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Data Scientist vs Computer Scientist

May 31, 2023

Both computer science and data science are essential in the modern workforce. While there are similarities, the differences between the two are significant enough for professionals aspiring to either discipline to understand how they diverge to choose a career that best suits their talents and interests.

In general, earning a graduate degree in computer science opens the door to various careers, all of which require skills in software engineering. Computer scientists study algorithms, both design and analysis. They may also focus on the development of software products in an industrial setting, a career path that requires a focus on programming languages, software development methodologies, database principles, and web/mobile development.

Earning a data science degree leads to careers focusing on statistics, analytics, database management, and software that can analyze and display data (such as Hadoop or Apache Spark).

What Do Data Scientists Do?

Data scientists are analytical experts who use technical skills to solve complex programs. They have been defined as “part mathematician, part computer scientist, and part trend-spotter.” Data scientists use their expertise with innovative tech tools and data analysis to bridge the gap between information technology and business.

Analyzing large data sets, data scientists look for actionable insight and remove statistical noise. Expertise in programming is fundamental, as data scientists design software that identifies trends and makes important connections between large subsets of data.

Data scientists model complex systems, create experimental designs to test hypotheses, and find opportunities to implement machine learning in data extraction and analysis. To apply their skills, they must develop a deep understanding of an organization’s products, processes, and strategic goals.

Data scientists work in multiple industries, including healthcare, energy, retail, tech, and cybersecurity.

What Do Computer Scientists Do?

The skills acquired in a graduate computer science program apply to a wide variety of jobs. Computer scientists who focus on software engineering use software systems to identify and solve complex computing problems. They may develop new types of software and use programming languages and tools to improve how people use software systems.

Disciplines where computer scientists often work include robotics, machine learning, and artificial intelligence. Some of the most popular industries for computer scientists include aerospace, finance, government, healthcare, manufacturing, and telecommunications.

Data Science vs. Computer Science

Data scientists and computer scientists share some similarities in their jobs. For example, both require understanding a business and its products, knowledge of an organization’s data, and the ability to take on a technology-driven leadership role.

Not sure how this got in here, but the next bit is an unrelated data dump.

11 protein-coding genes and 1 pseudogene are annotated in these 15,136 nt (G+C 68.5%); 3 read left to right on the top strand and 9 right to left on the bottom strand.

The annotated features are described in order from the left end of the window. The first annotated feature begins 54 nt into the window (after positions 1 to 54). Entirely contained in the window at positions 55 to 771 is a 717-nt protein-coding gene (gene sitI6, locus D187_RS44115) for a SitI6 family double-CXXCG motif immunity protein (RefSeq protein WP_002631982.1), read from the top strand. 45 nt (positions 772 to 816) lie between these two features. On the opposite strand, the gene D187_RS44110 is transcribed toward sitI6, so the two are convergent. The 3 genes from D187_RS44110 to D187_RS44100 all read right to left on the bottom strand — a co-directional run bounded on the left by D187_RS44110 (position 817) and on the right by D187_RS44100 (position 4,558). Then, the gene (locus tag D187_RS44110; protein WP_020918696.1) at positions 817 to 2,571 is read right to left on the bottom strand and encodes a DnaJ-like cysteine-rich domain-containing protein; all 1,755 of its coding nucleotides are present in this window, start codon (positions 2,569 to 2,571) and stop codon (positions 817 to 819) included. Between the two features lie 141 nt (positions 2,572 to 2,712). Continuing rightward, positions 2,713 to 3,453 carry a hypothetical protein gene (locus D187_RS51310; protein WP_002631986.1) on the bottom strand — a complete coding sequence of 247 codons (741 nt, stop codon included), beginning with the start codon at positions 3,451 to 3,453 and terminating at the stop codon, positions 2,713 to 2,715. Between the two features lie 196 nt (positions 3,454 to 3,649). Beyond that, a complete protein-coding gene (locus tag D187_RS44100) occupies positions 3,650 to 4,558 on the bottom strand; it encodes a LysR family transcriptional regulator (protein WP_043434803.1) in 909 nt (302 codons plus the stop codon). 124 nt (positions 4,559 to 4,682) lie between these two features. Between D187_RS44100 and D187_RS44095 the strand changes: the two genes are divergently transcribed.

Both positions may vary significantly between one company and another. In some cases, they may also overlap. However, the two occupations typically have key differences.

For example, a data scientist focuses more on machine learning, while computer scientists focus more on software design. Data scientists often have a background in statistics, while computer scientists have a background in discrete mathematics.

Computer scientists typically have a role that has more variety in work tasks, while data scientists often work with project managers or others in business-facing roles.

The Merrimack College 100% Online M.S. in Computer Science

Merrimack College offers an online Master of Science in Computer Science with a concentration in software engineering, giving professionals the skills and knowledge they need to succeed in computer science. The program does not require that students hold an undergraduate degree in computer science.

Offered 100% online, the program offers competitive tuition ($20,896) and the opportunity to complete the program in as little as one year. There are no requirements for a GRE, GMAT, or coding experience.

The industry-aligned curriculum offers students the opportunity to develop industry-recognized skills. Competencies include the ability to write and deploy object-oriented software applications that are efficient, maintainable, and expandable across multiple languages (Python. Java, C++, Go, JavaScript, Swift, and SQL).

Merrimack College also supports students with access to coding bootcamps and LinkedIn learning courses. The college matches every student with a personal student success coach and offers tutoring and mentorship from faculty and program staff.

Graduate students also receive career services support to foster professional growth.